In a loose sense, I suppose I started wrenching when I was a child. My father had a well equipped wood shop and through the years I puttered with various tools and "helped" him on many projects. Dad also drove a string of 96s, from 2-strokes to V4s. The seeds were planted in those early years. It was not, however, until I left the nest that my attentions shifted from working in oaks and pine to Swedish steel.
It was in my second year of college that I got my first Saab (a 73 Sonett, of course). In the following two years I did little independent work on my car. Rather it was tended to by Billy Martin (Yankee Manager? NOT) at a small shop in Ithaca, NY. Billy was very knowledgeable, affable and quite tolerant. He let me watch and sometimes he even let me help him (no extra charge!) with the maintenance of my Sonett. I learned a great deal from him during those years.
I graduated to wrenching on my own cars in the winter of 1978 (coincident with a move to an off-campus apartment with a garage). It was also at this time that I began assembling my automotive tool chest. More like a tool box, but that too would change.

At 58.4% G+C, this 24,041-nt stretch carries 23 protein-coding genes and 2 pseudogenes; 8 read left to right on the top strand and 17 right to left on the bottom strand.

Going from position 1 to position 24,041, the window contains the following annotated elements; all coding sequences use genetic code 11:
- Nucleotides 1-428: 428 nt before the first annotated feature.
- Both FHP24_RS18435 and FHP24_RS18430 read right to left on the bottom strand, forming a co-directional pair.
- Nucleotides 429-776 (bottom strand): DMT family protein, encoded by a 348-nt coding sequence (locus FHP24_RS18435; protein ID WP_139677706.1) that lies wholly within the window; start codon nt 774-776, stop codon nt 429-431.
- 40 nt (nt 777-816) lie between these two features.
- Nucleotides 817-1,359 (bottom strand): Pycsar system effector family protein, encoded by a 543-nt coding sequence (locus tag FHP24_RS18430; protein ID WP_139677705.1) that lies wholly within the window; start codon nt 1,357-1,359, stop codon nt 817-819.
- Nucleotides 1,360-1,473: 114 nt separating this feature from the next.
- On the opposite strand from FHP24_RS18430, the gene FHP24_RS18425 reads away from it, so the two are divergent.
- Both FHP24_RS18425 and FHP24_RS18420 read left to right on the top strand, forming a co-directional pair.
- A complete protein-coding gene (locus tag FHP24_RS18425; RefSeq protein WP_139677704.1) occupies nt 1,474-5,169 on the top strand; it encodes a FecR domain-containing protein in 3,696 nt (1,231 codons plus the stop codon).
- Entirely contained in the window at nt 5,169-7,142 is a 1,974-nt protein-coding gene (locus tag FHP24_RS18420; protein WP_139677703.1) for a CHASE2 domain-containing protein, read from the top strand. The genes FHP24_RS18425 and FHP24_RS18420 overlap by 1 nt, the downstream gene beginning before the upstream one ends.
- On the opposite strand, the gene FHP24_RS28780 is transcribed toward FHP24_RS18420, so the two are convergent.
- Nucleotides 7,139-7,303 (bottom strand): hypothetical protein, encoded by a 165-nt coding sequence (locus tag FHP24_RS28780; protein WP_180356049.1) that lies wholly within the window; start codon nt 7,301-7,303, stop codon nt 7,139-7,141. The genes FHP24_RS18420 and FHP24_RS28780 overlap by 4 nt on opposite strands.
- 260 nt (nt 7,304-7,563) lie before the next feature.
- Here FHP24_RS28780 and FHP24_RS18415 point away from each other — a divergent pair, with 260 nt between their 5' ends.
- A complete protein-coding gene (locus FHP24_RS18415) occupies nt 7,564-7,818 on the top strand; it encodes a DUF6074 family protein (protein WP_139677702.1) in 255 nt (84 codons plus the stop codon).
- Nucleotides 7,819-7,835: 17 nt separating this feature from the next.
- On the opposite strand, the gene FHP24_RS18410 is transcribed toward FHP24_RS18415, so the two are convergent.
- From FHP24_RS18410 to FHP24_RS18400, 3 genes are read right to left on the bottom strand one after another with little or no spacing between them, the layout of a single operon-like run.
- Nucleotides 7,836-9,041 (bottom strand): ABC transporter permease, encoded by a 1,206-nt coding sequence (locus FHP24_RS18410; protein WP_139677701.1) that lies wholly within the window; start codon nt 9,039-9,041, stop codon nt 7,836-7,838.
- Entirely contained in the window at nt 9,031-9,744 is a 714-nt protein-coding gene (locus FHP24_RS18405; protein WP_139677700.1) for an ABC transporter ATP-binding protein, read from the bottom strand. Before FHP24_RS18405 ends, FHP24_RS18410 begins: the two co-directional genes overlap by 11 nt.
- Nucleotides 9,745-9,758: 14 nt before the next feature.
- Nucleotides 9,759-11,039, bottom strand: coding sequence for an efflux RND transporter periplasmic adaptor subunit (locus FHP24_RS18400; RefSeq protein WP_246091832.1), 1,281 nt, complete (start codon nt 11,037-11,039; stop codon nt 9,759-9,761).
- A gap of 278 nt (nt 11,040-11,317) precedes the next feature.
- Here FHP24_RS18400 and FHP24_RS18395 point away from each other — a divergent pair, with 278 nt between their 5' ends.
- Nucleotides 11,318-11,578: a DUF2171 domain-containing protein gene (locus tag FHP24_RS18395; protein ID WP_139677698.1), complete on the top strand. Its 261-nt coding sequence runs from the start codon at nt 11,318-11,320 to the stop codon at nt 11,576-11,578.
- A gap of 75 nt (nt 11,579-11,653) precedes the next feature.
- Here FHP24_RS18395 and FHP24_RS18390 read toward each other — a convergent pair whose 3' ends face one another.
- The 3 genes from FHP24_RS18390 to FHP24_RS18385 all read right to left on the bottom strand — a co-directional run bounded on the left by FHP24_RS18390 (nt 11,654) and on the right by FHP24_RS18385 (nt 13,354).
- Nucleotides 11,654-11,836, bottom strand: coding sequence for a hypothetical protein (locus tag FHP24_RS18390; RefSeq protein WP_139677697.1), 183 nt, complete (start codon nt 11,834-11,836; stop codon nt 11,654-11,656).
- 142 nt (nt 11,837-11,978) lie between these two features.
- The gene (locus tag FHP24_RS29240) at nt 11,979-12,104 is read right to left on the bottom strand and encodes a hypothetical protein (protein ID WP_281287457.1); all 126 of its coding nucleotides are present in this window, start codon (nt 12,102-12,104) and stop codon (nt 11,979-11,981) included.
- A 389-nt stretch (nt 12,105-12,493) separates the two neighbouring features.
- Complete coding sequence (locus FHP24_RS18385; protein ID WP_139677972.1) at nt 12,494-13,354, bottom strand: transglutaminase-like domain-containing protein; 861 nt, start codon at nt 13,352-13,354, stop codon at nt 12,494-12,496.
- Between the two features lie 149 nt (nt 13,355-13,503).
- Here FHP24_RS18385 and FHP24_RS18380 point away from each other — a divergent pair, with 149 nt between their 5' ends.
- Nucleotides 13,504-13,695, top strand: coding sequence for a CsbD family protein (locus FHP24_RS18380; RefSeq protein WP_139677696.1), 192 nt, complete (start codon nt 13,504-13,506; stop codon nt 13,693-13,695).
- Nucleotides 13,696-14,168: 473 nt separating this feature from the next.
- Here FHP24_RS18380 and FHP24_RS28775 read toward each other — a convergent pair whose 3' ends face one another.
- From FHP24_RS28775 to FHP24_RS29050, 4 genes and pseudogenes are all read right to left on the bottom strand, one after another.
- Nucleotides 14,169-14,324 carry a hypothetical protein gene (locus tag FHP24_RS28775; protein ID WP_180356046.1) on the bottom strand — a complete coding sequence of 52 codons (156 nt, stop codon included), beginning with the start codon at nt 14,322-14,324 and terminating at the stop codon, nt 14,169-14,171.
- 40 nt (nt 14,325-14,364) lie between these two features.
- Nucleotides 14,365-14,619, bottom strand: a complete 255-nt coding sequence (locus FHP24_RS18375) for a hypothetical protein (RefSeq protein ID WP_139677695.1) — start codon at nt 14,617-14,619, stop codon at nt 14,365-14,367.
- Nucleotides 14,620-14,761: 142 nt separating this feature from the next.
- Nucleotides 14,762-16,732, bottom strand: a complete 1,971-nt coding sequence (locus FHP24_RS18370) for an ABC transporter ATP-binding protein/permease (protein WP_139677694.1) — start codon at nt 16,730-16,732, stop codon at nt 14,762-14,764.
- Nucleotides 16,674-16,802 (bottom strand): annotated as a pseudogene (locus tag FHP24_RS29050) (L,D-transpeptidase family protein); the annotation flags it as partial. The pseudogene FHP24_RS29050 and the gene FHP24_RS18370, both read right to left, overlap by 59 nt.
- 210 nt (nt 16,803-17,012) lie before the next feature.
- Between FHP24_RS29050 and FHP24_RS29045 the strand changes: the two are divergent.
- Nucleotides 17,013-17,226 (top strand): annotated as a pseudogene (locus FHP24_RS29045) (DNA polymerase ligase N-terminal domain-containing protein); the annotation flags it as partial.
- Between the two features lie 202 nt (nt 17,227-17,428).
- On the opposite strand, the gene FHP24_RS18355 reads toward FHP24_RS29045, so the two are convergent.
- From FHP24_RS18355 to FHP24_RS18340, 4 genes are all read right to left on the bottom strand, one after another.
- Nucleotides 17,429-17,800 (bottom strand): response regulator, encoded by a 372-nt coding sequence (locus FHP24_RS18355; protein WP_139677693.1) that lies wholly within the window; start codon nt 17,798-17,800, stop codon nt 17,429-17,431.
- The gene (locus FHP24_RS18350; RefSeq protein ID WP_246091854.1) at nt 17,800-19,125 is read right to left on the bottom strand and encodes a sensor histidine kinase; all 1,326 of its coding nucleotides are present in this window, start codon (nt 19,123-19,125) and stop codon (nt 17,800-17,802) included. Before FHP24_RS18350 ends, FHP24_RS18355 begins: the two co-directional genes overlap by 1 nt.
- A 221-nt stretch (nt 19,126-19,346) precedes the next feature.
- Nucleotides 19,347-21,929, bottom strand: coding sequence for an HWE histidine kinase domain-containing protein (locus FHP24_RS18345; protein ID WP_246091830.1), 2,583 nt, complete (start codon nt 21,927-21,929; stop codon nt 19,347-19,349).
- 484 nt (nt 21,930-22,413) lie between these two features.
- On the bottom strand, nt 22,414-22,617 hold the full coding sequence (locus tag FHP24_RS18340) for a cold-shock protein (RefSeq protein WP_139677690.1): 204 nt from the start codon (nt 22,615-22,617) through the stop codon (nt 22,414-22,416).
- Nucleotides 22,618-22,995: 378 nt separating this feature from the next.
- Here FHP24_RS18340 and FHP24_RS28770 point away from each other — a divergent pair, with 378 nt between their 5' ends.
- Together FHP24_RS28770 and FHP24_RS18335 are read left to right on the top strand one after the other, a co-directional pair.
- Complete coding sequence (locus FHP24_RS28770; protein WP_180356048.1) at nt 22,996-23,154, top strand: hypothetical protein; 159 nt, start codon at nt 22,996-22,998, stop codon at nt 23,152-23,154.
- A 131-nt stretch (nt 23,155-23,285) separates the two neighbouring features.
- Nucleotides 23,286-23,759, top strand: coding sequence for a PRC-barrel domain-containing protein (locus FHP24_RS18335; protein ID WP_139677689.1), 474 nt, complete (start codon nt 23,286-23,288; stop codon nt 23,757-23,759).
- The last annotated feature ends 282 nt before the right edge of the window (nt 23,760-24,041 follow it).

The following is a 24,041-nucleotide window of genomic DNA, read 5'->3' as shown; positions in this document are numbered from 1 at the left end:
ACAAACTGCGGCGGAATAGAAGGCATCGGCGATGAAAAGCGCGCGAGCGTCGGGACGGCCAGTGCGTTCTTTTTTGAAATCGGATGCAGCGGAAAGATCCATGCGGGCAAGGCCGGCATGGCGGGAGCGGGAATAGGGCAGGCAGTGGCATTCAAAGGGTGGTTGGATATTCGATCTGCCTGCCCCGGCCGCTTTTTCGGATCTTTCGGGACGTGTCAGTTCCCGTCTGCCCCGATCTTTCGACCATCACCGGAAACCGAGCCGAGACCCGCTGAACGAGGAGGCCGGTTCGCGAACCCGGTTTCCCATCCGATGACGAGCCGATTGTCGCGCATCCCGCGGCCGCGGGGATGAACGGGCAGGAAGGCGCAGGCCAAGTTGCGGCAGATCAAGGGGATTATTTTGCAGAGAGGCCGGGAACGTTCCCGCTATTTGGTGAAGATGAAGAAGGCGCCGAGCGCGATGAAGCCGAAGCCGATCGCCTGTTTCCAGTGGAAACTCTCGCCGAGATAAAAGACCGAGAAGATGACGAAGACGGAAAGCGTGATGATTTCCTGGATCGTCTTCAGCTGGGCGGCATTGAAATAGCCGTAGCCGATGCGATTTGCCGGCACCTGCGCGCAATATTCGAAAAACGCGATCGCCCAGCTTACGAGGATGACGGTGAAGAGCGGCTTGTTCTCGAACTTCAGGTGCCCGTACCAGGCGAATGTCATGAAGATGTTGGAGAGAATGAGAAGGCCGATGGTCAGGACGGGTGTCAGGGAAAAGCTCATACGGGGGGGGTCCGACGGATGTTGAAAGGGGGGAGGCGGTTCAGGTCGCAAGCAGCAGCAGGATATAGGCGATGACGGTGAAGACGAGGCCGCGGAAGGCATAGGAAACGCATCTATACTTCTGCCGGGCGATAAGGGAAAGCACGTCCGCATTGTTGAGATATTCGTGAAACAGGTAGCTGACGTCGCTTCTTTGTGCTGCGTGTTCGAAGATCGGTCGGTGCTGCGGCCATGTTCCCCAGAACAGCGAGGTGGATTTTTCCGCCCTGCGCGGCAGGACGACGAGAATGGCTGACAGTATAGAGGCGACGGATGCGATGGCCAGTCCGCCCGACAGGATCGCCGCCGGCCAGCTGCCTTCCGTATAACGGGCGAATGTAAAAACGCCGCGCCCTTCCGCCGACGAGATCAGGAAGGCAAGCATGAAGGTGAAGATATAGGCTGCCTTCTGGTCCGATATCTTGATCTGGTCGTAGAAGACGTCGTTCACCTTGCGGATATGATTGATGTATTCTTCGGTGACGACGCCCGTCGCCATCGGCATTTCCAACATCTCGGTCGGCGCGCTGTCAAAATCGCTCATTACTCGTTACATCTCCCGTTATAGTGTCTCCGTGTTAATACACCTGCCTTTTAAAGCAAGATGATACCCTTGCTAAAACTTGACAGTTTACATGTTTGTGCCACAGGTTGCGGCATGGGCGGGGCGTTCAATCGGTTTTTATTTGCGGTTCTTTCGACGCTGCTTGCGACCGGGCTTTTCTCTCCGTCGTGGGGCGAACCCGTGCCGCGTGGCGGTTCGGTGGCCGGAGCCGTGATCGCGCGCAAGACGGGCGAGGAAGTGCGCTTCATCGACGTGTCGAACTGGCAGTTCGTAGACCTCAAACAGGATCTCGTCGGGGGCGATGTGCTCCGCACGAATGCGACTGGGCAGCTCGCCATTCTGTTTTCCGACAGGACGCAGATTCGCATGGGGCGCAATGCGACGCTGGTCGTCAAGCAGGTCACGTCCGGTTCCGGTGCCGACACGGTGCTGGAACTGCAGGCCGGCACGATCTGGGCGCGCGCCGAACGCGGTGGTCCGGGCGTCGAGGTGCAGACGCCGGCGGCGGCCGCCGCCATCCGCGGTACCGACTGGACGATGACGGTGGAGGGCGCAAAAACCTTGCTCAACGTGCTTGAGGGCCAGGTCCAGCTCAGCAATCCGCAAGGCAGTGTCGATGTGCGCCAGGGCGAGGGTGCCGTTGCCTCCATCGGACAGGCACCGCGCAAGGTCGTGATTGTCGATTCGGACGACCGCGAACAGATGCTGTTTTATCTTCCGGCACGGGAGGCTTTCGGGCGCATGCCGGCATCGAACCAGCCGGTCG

Over the next few years, I performed all of the routine maintenance and continued to learn about the car (and automotive technology in general). It was my daily driver, transporting me in summer and winter (those seemed to be the two seasons in Ithaca.) In seven years of operation, I logged 297,000 miles (the car had 379,000).That first Sonett proved to be an ideal patient. It lived a long life and survived many operations performed by a practicing resident as I worked to hone my new found skills.
By 1981, I was seriously hooked. I had my second Sonett and a raft of tools. In the years that followed I owned many Saabs (mostly Sonetts, but some 96s), and worked on them all extensively. In the following pages I will present what I have learned during my long association with these cars.